Newly analyzed Galileo data provides “compelling independent evidence that there seems to be a plume on Europa,” said study lead author Xianzhe Jia, an associate professor in the Department of Climate and Space Sciences and Engineering at the University of Michigan.
The Europa plume could offer a way for a spacecraft to sample Europa’s buried ocean of liquid water without even touching down on the moon.
NASA is developing a $2 billion Jupiter-orbiting mission called Europa Clipper, which is scheduled to launch in the early to mid-2020s.
If all goes according to plan, Clipper will make 40 to 45 flybys of Europa over the course of its mission, studying the moon’s ice shell and subsurface ocean in an attempt to better understand Europa’s potential to host life as we know it. Europa Clipper will also scout out locations for a future lander mission, which Congress has directed the space agency to develop as well.
The icy surface of Jupiter’s moon, Europa, is thought to lie on top of a global ocean. Signatures in some Hubble Space Telescope images have been associated with putative water plumes rising above Europa’s surface providing support for the ocean theory. However, all telescopic detections reported were made at the limit of sensitivity of the data, thereby calling for a search for plume signatures in in-situ measurements. Here, we report in-situ evidence of a plume on Europa from the magnetic field and plasma wave observations acquired on Galileo’s closest encounter with the moon. During this flyby, which dropped below 400 km altitude, the magnetometer8 recorded an approximately 1,000-kilometre-scale field rotation and a decrease of over 200 nT in field magnitude, and the Plasma Wave Spectrometer9 registered intense localized wave emissions indicative of a brief but substantial increase in plasma density. We show that the location, duration and variations of the magnetic field and plasma wave measurements are consistent with the interaction of Jupiter’s corotating plasma with Europa if a plume with characteristics inferred from Hubble images were erupting from the region of Europa’s thermal anomalies. These results provide strong independent evidence of the presence of plumes at Europa.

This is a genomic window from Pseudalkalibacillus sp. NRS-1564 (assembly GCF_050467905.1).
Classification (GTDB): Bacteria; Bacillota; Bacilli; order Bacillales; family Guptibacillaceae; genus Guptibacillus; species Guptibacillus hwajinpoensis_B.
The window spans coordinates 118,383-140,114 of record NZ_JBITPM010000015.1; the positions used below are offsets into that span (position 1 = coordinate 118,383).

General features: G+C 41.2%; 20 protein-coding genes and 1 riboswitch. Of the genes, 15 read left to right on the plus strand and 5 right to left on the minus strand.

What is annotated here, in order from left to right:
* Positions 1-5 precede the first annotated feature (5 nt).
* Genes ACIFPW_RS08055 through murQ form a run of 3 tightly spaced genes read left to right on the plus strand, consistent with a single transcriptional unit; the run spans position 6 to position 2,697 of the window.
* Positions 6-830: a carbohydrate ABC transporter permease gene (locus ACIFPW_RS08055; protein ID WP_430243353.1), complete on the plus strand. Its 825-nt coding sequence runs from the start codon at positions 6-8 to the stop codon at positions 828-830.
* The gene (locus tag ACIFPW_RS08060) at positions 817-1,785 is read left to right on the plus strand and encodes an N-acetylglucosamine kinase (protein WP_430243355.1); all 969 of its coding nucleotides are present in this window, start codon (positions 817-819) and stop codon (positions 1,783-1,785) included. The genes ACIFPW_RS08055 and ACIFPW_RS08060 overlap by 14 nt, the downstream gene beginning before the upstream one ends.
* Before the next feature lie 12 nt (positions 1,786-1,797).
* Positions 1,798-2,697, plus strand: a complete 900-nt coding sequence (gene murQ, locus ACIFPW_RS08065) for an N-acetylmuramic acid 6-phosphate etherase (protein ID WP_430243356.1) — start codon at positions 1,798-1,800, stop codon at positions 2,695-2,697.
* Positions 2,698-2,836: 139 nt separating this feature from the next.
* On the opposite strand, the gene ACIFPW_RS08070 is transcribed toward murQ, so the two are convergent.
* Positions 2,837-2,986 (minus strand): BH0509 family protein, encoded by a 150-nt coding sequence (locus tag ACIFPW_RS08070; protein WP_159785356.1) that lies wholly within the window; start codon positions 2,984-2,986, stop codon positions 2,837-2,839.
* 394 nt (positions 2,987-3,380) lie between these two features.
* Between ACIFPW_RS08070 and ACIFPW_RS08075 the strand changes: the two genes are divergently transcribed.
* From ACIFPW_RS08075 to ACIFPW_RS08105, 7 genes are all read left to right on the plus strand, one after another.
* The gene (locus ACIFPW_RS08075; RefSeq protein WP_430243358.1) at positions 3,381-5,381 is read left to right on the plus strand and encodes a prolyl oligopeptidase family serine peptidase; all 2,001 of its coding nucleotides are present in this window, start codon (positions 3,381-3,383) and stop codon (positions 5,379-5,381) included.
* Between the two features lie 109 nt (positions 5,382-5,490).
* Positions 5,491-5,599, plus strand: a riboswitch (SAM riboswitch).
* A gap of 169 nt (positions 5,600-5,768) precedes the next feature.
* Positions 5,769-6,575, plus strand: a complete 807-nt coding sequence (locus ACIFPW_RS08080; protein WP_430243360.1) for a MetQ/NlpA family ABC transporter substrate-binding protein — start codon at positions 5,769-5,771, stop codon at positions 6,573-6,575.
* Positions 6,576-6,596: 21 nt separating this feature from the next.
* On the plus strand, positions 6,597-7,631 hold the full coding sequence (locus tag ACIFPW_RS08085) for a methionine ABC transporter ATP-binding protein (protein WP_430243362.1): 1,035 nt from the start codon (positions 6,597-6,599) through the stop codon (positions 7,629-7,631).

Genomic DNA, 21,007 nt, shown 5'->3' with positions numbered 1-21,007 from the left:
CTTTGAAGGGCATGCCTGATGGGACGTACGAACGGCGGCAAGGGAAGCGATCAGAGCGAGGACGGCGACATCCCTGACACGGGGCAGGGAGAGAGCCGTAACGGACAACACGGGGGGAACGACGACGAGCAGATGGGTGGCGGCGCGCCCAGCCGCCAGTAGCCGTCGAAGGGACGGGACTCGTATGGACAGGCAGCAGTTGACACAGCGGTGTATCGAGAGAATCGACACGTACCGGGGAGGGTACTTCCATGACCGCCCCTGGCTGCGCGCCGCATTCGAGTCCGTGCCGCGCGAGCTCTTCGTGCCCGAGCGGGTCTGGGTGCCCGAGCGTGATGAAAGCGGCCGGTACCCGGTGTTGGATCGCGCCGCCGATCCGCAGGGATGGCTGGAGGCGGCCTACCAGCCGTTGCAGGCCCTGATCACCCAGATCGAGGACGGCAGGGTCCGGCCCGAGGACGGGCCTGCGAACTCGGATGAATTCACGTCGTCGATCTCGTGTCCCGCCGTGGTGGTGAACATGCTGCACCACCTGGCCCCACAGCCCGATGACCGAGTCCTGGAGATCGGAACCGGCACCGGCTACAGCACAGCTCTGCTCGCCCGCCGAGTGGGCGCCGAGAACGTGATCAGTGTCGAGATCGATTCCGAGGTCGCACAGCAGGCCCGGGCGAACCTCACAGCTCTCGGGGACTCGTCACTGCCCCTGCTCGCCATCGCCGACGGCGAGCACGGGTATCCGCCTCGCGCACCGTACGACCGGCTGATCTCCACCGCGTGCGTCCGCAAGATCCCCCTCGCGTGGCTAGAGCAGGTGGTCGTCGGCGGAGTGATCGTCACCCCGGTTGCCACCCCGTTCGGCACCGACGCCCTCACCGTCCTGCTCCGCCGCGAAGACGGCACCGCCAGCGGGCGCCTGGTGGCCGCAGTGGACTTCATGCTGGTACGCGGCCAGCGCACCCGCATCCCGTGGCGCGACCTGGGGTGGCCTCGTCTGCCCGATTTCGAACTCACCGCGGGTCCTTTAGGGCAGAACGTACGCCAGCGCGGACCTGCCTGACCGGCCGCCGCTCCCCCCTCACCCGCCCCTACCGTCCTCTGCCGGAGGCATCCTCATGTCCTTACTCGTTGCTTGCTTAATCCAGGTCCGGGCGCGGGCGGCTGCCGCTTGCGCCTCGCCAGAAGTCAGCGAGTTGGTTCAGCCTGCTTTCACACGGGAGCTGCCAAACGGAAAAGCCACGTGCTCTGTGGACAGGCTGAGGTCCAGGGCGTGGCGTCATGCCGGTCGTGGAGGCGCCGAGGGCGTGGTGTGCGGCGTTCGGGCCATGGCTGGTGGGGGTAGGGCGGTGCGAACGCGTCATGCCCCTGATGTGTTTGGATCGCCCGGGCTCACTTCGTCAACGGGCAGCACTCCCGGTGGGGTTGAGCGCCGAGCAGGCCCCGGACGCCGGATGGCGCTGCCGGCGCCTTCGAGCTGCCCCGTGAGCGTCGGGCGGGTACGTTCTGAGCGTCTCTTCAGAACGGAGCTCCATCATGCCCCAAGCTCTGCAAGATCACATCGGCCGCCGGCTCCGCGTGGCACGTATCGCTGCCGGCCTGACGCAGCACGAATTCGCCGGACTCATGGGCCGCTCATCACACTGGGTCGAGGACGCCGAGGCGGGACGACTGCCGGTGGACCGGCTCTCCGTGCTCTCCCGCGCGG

More on the Europa Water Plume
Europa is 1,900 miles (3,100 kilometers) wide. Europa is slightly smaller than Earth’s moon. Jupiter’s moon has about twice as much water as Earth does.
During its time at Jupiter, Galileo performed 11 flybys of Europa. Jia and his team took an in-depth look at information the probe gathered during the closest of these encounters — a 1997 flyby that brought Galileo within 128 miles (206 km) of the moon’s frigid, fractured surface.
The researchers found that, during this flyby, Galileo detected a significant change in Europa’s magnetic field, as well as a brief but big increase in the density of plasma, or ionized gas. Both of these observations provide strong evidence of a plume, Jia said. And these lines of evidence are independent of those gathered by Hubble. For example, in the 2014 and 2016 candidate detections, the possible plumes blocked some ultraviolet light emitted by Jupiter.
Intriguingly, Jia and his colleagues also determined that the 1997 candidate plume emanated from the same general hotspot (or thermal anomaly) as the 2014 and 2016 phenomena.
Why did it take more than two decades to tease this result out of the Galileo data set? For starters, Jia said, the Galileo mission team wasn’t specifically looking for plumes.
In addition, “to make sense of the observations, we had to really go for sophisticated numerical modeling” techniques, he told Space.com. “And I don’t think those were available back 20 years ago.”
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